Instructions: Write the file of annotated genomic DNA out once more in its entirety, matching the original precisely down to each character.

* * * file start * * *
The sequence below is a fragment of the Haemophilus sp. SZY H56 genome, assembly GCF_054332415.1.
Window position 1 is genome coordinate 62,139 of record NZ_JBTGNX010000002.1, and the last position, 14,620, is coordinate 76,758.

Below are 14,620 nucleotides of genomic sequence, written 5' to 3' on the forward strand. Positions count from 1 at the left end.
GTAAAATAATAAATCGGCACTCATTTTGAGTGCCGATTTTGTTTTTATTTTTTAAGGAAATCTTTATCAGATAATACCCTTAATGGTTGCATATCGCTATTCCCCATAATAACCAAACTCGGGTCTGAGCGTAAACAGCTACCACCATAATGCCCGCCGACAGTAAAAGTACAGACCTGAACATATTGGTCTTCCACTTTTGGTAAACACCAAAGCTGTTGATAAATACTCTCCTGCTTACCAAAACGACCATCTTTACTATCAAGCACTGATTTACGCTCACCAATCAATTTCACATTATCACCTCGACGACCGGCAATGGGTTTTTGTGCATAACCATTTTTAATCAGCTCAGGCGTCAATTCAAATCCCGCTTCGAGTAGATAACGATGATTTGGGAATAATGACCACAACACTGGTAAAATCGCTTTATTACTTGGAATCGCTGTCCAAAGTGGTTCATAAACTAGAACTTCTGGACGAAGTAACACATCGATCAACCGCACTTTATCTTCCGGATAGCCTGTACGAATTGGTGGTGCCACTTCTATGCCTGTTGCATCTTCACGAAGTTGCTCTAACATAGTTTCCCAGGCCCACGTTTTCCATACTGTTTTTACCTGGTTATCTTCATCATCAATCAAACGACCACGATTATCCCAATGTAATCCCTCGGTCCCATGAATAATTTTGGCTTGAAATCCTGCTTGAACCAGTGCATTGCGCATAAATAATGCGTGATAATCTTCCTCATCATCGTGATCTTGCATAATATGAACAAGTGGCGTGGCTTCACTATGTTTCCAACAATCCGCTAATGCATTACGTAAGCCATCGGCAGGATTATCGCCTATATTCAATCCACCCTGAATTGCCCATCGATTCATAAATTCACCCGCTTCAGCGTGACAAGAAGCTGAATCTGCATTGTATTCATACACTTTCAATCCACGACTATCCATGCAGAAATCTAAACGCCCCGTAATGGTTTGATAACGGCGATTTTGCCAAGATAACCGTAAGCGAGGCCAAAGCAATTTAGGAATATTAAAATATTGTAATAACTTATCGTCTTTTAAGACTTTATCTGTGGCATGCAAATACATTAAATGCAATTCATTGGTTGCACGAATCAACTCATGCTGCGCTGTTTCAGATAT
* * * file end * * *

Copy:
The sequence below is a fragment of the Haemophilus sp. SZY H56 genome, assembly GCF_054332415.1.
Window position 1 is genome coordinate 62,139 of record NZ_JBTGNX010000002.1, and the last position, 14,620, is coordinate 76,758.

Below are 14,620 nucleotides of genomic sequence, written 5' to 3' on the forward strand. Positions count from 1 at the left end.
GTAAAATAATAAATCGGCACTCATTTTGAGTGCCGATTTTGTTTTTATTTTTTAAGGAAATCTTTATCAGATAATACCCTTAATGGTTGCATATCGCTATTCCCCATAATAACCAAACTCGGGTCTGAGCGTAAACAGCTACCACCATAATGCCCGCCGACAGTAAAAGTACAGACCTGAACATATTGGTCTTCCACTTTTGGTAAACACCAAAGCTGTTGATAAATACTCTCCTGCTTACCAAAACGACCATCTTTACTATCAAGCACTGATTTACGCTCACCAATCAATTTCACATTATCACCTCGACGACCGGCAATGGGTTTTTGTGCATAACCATTTTTAATCAGCTCAGGCGTCAATTCAAATCCCGCTTCGAGTAGATAACGATGATTTGGGAATAATGACCACAACACTGGTAAAATCGCTTTATTACTTGGAATCGCTGTCCAAAGTGGTTCATAAACTAGAACTTCTGGACGAAGTAACACATCGATCAACCGCACTTTATCTTCCGGATAGCCTGTACGAATTGGTGGTGCCACTTCTATGCCTGTTGCATCTTCACGAAGTTGCTCTAACATAGTTTCCCAGGCCCACGTTTTCCATACTGTTTTTACCTGGTTATCTTCATCATCAATCAAACGACCACGATTATCCCAATGTAATCCCTCGGTCCCATGAATAATTTTGGCTTGAAATCCTGCTTGAACCAGTGCATTGCGCATAAATAATGCGTGATAATCTTCCTCATCATCGTGATCTTGCATAATATGAACAAGTGGCGTGGCTTCACTATGTTTCCAACAATCCGCTAATGCATTACGTAAGCCATCGGCAGGATTATCGCCTATATTCAATCCACCCTGAATTGCCCATCGATTCATAAATTCACCCGCTTCAGCGTGACAAGAAGCTGAATCTGCATTGTATTCATACACTTTCAATCCACGACTATCCATGCAGAAATCTAAACGCCCCGTAATGGTTTGATAACGGCGATTTTGCCAAGATAACCGTAAGCGAGGCCAAAGCAATTTAGGAATATTAAAATATTGTAATAACTTATCGTCTTTTAAGACTTTATCTGTGGCATGCAAATACATTAAATGCAATTCATTGGTTGCACGAATCAACTCATGCTGCGCTGTTTCAGATAT